Siig’s theory is: Make them hold it so they’ll learn. So we head out of town on our way back to Tahoe. It takes about 15 minutes to reach Siig’s gas station of choice. Meanwhile, you’d think Kaya was trying to keep a baby from crowning – she’s crying and moaning and grabbing between her legs. Finally, we arrive and I whisk her out of the car and into the gas station restroom.

Back in the car, we think we are all good now. Our drive is about 40 minutes from here. But, alas, after 20 minutes, Kaya, once again, is at emergency status: “I have to pee! Really bad!”

For the love of god, how is that possible? Did you down a Big Gulp when I wasn’t looking?

We are, of course, on a road with no services. I think of pulling over and letting her pee outside, but it’s snowing and she is still in her ballet clothes and we would have to take her leotard off and she’d be standing outside in the cold, naked and squatting. I’m sure I’d get arrested by Child Protective Services for neglect and child endangerment. We forge ahead.

Fifteen minutes later we are at Kaiden’s school and Siig runs her into the bathroom. She made it, both times.

Suddenly, I find myself missing diapers. But there is a new product out there I could use. My friend just told me about the Piddle Pad, a liner for car seats made for potty training toddlers.

Think they come in adult sizes, too?

There is a God, and he flies Delta and carries Depends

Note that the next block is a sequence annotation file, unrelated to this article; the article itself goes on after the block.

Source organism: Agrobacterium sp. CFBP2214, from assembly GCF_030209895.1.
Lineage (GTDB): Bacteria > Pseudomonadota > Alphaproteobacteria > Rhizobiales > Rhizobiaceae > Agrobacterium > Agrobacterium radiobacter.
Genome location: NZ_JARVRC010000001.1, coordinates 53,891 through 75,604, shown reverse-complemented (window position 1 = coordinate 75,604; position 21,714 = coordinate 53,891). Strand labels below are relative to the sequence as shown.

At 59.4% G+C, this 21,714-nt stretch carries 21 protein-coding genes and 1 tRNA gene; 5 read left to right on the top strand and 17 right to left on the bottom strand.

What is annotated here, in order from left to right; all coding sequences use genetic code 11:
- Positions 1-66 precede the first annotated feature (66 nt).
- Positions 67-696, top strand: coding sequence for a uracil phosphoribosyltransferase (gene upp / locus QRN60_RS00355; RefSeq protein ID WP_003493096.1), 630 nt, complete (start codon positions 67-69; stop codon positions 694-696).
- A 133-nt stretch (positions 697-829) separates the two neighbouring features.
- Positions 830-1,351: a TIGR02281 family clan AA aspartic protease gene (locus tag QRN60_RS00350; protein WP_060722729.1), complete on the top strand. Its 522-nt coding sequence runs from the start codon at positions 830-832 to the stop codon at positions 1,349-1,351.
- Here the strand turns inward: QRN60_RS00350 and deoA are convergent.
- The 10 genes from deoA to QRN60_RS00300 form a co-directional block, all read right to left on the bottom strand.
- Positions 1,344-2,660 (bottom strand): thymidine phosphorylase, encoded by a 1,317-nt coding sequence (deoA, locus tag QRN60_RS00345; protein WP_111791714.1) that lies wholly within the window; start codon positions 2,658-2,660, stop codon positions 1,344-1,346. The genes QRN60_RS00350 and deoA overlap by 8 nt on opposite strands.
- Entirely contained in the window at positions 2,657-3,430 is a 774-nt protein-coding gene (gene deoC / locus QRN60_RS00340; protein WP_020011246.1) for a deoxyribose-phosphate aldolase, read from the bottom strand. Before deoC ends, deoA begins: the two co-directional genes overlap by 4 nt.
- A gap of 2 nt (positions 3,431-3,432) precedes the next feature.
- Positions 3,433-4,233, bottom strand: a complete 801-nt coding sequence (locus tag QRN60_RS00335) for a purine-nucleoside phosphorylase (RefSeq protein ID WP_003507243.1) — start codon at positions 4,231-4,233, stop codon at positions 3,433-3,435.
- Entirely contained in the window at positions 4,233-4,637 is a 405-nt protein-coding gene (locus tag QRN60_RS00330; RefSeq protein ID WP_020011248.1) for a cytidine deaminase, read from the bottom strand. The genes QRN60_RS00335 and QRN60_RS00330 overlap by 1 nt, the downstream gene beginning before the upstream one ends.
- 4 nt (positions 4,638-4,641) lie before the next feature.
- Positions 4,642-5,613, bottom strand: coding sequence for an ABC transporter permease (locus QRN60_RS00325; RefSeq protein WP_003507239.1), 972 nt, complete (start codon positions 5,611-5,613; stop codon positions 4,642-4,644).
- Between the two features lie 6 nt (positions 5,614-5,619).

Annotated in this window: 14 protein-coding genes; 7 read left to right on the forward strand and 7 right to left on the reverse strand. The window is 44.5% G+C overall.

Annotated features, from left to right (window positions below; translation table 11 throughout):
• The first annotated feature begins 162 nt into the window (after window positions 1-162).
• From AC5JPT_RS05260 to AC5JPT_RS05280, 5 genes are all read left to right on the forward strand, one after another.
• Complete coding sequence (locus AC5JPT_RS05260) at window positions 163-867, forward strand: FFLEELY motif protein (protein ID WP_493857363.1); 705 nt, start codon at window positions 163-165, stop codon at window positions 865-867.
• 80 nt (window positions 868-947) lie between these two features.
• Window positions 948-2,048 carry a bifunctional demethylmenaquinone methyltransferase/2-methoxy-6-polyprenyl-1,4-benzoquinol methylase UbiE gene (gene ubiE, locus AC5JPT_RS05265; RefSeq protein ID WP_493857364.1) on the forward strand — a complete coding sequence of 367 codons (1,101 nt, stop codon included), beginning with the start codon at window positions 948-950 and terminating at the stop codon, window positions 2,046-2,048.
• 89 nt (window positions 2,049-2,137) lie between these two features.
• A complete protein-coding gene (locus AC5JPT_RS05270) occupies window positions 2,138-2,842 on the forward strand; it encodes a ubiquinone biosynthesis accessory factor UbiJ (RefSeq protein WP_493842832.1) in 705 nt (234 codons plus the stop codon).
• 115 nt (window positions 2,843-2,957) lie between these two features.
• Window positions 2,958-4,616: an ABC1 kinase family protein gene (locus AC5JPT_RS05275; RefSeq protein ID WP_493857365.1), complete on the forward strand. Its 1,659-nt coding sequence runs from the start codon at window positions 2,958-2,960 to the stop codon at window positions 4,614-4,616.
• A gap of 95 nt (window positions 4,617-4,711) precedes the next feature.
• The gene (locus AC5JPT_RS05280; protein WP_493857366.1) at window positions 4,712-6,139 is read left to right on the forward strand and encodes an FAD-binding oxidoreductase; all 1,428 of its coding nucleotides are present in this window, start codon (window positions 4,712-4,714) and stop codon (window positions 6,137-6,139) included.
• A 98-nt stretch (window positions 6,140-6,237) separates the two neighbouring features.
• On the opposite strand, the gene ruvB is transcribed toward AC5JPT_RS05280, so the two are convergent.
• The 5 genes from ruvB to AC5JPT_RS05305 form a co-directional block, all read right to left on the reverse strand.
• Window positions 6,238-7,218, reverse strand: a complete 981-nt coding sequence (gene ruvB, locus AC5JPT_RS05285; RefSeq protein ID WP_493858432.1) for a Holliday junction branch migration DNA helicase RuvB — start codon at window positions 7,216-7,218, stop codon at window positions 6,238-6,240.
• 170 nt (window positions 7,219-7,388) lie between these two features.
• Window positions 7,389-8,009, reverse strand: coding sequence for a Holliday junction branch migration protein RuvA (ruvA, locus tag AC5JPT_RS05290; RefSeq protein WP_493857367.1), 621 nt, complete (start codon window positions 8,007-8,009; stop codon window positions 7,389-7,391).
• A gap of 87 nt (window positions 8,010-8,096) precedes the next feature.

I could write about all the wonderful parts of our trip – like how good the kids were, how great it was to see my family in Israel, the joy of discovering a charming cafe in Galway – but who wants to read about that? Really, it’s so much more entertaining to hear about the stuff that went wrong, wouldn’t you say?

Well, things started to fall apart on our way home. Our flight from Israel to New York was scheduled to leave at 12:40 am on Friday. It wasn’t as bad as it sounds, though, since we had never fully adjusted to the time change and the kids had been going to bed around midnight anyways. So we left Jerusalem around 9:30 pm for the drive to the airport. All was proceeding according to plan when, as we climbed one of the last hills out of the city, my father’s car began to lose power. Siig and I exchanged nervous looks. Maybe the car couldn’t handle the hill, we said to ourselves without very much confidence. I uttered a silent prayer: “Please don’t let us be stranded on the side of the road in this land of crazy drivers with the kids in the car. Please, please, please.”

As I would soon find out, proximity to the Holy Land has nothing to do with your prayers being answered.